d) Design Factors

Biodiversity

Designers need to be fully aware of any specific biodiversity objectives for a project in order to ensure that a roof includes the appropriate habitat or biodiversity features. In order to attract particular species, specialist advice should be sought from ecologists with knowledge of the bioregion, species requirements and green roofs. Clients and other stakeholders should be made aware that specific measures designed to benefit biodiversity may affect the appearance of the roof, or could change the performance of the roof in terms of rainwater attenuation or cooling. As with many building projects, trade-offs have to be made.

In considering the conservation of biodiversity it is advisable to determine the distribution of local habitats in the vicinity, and any aspirations to build networks of natural greenspace or green infrastructure. If a roof design allows, a series of different mini-habitats can be deployed to make the roof more appealing to a wider variety of plants and insects. However, an ecologist should be consulted on the minimum area that any one habitat requires. Features that are frequently included on biodiverse green roofs to attract invertebrates are: varying depths and composition of substrate, un-vegetated areas, stones, rope and decaying wood.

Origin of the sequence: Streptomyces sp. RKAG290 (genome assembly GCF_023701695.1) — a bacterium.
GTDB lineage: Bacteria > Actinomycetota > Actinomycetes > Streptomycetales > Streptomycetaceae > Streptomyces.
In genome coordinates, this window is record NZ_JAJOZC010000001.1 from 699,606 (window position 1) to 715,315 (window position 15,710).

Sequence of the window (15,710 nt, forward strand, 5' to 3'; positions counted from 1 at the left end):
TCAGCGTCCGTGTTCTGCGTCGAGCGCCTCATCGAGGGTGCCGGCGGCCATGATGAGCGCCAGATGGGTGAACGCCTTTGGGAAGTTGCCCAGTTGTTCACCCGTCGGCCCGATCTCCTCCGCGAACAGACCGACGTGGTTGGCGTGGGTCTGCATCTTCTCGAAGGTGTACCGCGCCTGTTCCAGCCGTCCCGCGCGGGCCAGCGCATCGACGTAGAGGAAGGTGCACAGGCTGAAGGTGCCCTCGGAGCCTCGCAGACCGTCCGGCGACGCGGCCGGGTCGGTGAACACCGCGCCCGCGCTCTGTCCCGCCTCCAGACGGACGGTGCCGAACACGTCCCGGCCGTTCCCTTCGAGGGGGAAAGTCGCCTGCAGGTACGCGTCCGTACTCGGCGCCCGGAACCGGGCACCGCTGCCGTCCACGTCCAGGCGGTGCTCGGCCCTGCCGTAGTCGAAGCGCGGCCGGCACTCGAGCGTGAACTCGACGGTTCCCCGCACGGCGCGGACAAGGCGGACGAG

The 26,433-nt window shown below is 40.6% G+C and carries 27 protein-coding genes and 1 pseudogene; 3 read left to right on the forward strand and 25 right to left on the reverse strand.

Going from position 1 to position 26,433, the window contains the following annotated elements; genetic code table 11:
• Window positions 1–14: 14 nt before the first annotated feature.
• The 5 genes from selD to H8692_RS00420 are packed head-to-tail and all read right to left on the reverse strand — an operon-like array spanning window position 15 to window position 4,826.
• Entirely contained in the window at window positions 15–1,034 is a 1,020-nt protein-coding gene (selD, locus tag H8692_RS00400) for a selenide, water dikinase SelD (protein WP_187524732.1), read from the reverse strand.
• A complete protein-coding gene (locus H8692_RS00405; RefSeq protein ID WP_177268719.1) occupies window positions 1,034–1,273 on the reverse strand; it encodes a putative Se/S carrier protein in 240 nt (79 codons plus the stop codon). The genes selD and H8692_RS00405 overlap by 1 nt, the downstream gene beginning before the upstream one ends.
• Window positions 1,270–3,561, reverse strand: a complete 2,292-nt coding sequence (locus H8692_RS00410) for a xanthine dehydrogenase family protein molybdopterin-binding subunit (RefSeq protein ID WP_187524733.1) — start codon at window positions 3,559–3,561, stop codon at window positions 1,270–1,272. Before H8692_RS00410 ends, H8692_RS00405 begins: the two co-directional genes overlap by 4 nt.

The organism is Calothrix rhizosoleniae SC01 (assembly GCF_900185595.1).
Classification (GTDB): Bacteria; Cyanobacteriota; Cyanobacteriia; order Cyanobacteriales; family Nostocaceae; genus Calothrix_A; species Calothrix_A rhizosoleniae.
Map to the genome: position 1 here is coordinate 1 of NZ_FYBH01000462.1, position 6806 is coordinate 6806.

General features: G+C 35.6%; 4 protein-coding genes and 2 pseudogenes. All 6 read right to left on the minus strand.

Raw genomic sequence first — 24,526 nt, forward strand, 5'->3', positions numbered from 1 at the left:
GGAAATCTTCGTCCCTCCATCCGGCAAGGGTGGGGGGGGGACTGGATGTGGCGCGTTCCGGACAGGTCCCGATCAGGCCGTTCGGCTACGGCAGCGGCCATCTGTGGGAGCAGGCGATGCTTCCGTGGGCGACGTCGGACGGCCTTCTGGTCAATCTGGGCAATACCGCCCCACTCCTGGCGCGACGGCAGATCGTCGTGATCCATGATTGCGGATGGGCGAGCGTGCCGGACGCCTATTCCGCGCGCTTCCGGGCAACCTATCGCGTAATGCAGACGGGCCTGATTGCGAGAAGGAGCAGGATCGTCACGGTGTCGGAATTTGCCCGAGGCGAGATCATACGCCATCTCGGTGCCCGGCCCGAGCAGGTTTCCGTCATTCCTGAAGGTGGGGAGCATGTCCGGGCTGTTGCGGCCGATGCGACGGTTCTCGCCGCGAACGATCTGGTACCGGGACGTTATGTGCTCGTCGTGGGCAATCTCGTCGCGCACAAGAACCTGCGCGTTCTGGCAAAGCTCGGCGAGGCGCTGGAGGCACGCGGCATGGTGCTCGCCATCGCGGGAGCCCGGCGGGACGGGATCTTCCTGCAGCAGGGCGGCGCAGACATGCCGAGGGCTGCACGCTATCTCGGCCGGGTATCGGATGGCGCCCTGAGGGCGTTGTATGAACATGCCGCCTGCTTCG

It may take a while for a green roof to create the appropriate replacement habitat — It cannot be assumed that a green roof will be immediately successful in conserving key species. It should also be noted that green roofs cannot replicate all habitats that occur at ground level. Certain species of plant require deep soils or shelter which cannot be feasibly created at roof level, and some soils which occur at ground level may be unsuitable for inclusion in a green roof build-up.

Irrigation